Teaching the Birds and the Bees Is Going to Be Tough!

My son is 12, and my wife and I have always been very open with him about sex. Indeed, we’ve often told him a lot more than he wants to know.

The other day, I was driving him home from school, and we were stopped at a light near a porn shop. The sign said “ADULT TOYS.” He asked what adult toys are. Matter of factly, I said they were toys people play with during sex.

He replied, “Oh, you mean like dildoes?”

Oh boy, the next few years will be fun!

I find it surprising any 12 year old hasn’t learned a lot independently, these days. It’s a different world.

My son is just five, but we did have this exchange the other day, when he caught a little “wrestling” going on in the Netflix film his mother and I were watching:

Me: “It’s what parents do when they want to have a child.”

Him: “You mean argue?”


I know I’ve told this story here, but it’s been a while, so I’ll share it again. When my daughter was about 8, we were in the car together and I had the news on the radio. The newsreader said something about virgins, and I immediately thought “teaching moment!” and I asked my daughter if she knew what that meant.

She: I’m not sure.

Me: That means someone who has never had sex.

She: Oh, I thought that was a lesbian!


Which led to another “teaching moment.” I should have asked her how she learned about lesbians. I know I’d never heard the term at age 8. Then again, they didn’t exist in 1962… :smiley:

I am very open and matter-of-fact with my daughter. I approach the mechanics of reproduction with the same nonchalance I do digestion, or blood circulation. As a result she has always been pretty well-informed for her age. She’s 10 now.

I have to say, though, that been asked “what’s an orgasm?” at a restaurant tripped me.

My daughter is sixteen and has had a liberal sexuality education. The most fun isn’t home, the most fun is at school!

She explained to her AP History class what sodomy was. She hit the abstinence educator HARD about STD statistics (Herpes is really prevalent, that is true. But its REALLY prevalent in the African American community - which is a problem of poverty and race and why we should be educating kids - if you are a middle class white kid be careful, but it isn’t nearly so scary), and pissed off her Health teacher with a discussion of non-binary gender and terminology (the student teacher in the room thought she was awesome - what a difference a generation makes). Usually, when she switches schools (elementary to middle, middle to high) , I get a call from the principal fairly early - just one though - kids get this from somewhere and the principal usually figures that out during the phone call.

Its going to be a lot of fun. Enjoy it.

I recall being 12 back in the dark ages. I sure knew the word but had no clue what it meant other than it was something wonderfully *outre *to say. And that it was sorta connected to that whole mystery of sex that all the grown-ups always talked around.

Here in 2016 the likelihood the kid knows more than that is much higher, but still IMO well short of 100%.

One of my son’s best friends is a Chinese girl with two lesbian Moms. My son and all of her friends know that and don’t think twice about it.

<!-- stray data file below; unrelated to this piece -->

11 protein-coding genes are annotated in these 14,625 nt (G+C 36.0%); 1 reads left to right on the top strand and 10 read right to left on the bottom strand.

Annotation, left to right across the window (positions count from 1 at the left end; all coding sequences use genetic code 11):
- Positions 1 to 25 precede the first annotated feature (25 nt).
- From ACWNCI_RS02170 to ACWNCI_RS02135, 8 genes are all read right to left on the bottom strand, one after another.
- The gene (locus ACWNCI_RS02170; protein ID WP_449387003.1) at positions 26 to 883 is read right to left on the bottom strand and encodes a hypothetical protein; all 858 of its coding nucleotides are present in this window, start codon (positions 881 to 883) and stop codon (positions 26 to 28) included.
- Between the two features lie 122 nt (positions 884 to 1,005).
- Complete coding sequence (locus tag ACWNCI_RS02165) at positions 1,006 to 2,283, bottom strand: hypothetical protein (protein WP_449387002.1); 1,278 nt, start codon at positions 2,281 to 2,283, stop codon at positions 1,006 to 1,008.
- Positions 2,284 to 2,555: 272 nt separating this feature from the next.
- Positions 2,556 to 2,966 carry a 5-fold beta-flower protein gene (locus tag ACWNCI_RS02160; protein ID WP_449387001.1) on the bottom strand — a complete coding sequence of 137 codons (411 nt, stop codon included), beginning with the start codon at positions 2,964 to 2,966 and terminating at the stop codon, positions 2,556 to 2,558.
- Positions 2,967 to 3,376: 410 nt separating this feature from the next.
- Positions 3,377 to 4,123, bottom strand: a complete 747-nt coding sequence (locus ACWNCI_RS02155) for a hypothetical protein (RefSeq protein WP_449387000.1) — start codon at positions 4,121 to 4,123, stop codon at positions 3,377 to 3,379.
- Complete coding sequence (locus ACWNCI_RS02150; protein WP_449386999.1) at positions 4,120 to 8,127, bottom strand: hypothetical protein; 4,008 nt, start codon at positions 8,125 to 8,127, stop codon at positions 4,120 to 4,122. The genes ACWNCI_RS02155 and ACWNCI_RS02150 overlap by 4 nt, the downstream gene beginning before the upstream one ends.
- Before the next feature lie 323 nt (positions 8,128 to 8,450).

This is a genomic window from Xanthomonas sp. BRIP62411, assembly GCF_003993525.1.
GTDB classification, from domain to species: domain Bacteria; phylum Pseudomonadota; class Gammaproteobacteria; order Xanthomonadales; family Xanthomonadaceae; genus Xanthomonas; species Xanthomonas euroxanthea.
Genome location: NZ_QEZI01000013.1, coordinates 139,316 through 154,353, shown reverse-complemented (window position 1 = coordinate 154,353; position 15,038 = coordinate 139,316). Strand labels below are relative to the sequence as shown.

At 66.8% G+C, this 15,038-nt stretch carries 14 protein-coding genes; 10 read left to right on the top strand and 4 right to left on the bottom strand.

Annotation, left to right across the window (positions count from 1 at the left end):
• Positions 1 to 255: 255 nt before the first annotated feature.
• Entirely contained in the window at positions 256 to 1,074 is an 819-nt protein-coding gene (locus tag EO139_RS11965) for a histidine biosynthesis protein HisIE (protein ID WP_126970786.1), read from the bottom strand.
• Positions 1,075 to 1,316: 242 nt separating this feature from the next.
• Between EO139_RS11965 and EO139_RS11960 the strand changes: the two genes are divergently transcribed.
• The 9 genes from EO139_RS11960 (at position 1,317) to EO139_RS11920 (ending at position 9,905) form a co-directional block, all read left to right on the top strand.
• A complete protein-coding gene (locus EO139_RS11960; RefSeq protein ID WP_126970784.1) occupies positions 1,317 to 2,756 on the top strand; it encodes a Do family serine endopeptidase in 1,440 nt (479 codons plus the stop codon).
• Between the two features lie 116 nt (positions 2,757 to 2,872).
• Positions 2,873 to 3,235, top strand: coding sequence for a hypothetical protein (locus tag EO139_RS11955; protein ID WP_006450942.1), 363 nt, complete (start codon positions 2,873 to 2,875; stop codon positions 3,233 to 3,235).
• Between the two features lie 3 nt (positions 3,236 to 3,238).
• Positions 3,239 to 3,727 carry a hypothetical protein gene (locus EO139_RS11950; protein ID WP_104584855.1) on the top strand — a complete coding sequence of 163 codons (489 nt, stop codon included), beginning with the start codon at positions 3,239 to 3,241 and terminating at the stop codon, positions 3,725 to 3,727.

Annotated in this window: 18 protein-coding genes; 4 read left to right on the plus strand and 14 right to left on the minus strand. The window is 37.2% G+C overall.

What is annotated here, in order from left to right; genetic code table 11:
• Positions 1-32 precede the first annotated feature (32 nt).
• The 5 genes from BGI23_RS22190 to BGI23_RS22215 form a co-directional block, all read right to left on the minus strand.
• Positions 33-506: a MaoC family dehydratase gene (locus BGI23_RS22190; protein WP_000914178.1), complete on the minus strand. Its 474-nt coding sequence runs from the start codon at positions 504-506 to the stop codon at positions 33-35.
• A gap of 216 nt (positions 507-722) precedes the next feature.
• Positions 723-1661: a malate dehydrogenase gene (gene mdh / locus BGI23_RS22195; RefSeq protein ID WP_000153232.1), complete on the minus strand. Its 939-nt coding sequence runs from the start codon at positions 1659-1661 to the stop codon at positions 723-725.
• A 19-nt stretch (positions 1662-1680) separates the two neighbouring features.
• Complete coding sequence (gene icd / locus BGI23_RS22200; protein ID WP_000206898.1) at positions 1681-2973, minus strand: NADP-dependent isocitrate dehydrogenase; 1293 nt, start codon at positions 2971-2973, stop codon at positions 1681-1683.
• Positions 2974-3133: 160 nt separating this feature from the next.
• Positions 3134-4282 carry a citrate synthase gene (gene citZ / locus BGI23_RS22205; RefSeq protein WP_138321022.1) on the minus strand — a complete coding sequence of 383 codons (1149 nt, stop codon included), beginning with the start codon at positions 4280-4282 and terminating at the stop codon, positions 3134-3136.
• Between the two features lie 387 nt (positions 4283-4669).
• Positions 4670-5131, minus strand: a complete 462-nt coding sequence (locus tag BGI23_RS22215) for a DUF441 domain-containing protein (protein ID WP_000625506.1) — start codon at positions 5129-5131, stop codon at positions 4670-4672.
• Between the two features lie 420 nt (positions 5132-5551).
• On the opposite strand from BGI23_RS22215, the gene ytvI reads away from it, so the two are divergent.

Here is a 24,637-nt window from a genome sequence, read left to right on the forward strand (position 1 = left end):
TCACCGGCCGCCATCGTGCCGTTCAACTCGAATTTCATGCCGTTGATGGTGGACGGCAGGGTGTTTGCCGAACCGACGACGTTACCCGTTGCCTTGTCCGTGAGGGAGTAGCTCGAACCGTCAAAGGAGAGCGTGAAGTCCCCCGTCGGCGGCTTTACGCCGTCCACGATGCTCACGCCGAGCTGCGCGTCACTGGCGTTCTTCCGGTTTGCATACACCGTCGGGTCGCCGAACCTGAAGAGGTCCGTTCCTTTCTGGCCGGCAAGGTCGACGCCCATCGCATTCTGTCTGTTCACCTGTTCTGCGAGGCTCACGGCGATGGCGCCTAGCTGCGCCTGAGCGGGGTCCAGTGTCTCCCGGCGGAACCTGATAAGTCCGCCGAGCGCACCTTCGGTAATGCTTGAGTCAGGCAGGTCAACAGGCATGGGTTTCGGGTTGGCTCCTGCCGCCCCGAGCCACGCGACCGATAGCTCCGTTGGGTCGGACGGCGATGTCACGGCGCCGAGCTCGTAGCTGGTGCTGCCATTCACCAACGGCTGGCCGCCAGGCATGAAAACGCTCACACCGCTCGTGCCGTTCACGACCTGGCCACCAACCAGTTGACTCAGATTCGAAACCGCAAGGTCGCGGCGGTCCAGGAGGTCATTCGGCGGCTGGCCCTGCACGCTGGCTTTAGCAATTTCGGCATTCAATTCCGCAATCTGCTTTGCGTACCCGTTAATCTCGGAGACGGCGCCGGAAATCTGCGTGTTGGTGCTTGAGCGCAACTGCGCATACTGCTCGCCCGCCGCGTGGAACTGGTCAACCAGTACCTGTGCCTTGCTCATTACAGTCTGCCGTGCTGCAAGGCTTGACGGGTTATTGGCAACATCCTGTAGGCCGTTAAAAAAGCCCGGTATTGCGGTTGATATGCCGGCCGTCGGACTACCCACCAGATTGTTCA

I told one of the Moms that I didn’t even know what a lesbian was at 12. She shrugged and said “Neither did I.”

Oh, it’s waaaaaay short of 100%

My son has learned a lot from his mother and me. He’s learned more from kids at school. He’s learned a LOT more from the kids at the skating rink. These kids know infinitely more than I knew at their age. But a lot of what they “know” is wrong.

So, I consider myself lucky that my son tells me almost everything he “learns.” Because that gives me the chance to set things straight. Example: one time in the car on the way home from skating, he excitedly told me about a great way to have sex without getting a girl pregnant! He then told me about (he didn’t know the Latin term, obviously) coitus interruptus.

Again, while I was horrified that he was hearing this, I think I was lucky- because it gave me the opportunity to tell him, “No- in fact, a lot of girls who THOUGHT that was true got pregnant.” I told him he’s way too young to be having sex, but that if and when he started, he needed to use condoms*, and I’d buy them myself whenever he thought he and a girl WERE ready.

At about that age I started to tell my daughters friends who were in the car with me…“if you can’t talk to your parents, you can talk to me. If you need to go to the doctor to get the pill and can’t talk to your parents, you can ask me to take you.”

We are the family with the fishbowl of condoms in the kid’s bathroom. They don’t get used - my son figured out with one girlfriend that girls are needy, my daughter is identifying as asexual - and their friends apparently either have supplies, aren’t active, or don’t use them.

It definitely will be; you’ll learn a lot.

My 15 year old daughter has a good friend the same age. They’ve known each other since Kindergarten. Her friend has been going out with a boy (also 15) for about a year. They decided to consummate their relationship not long ago. They were too embarrassed to go buy condoms, but knew they could walk into Planned Parenthood and get some for free. They asked my kid to do it for them because they were “too shy.” My daughter told them that if they can’t even get their own condoms, then they’re not mature enough to have sex. She did it for them as a one time thing. She walked into PP and said, “I need some condoms, please.” They gave her 20. I wonder if her friend and the BF have gone through them yet.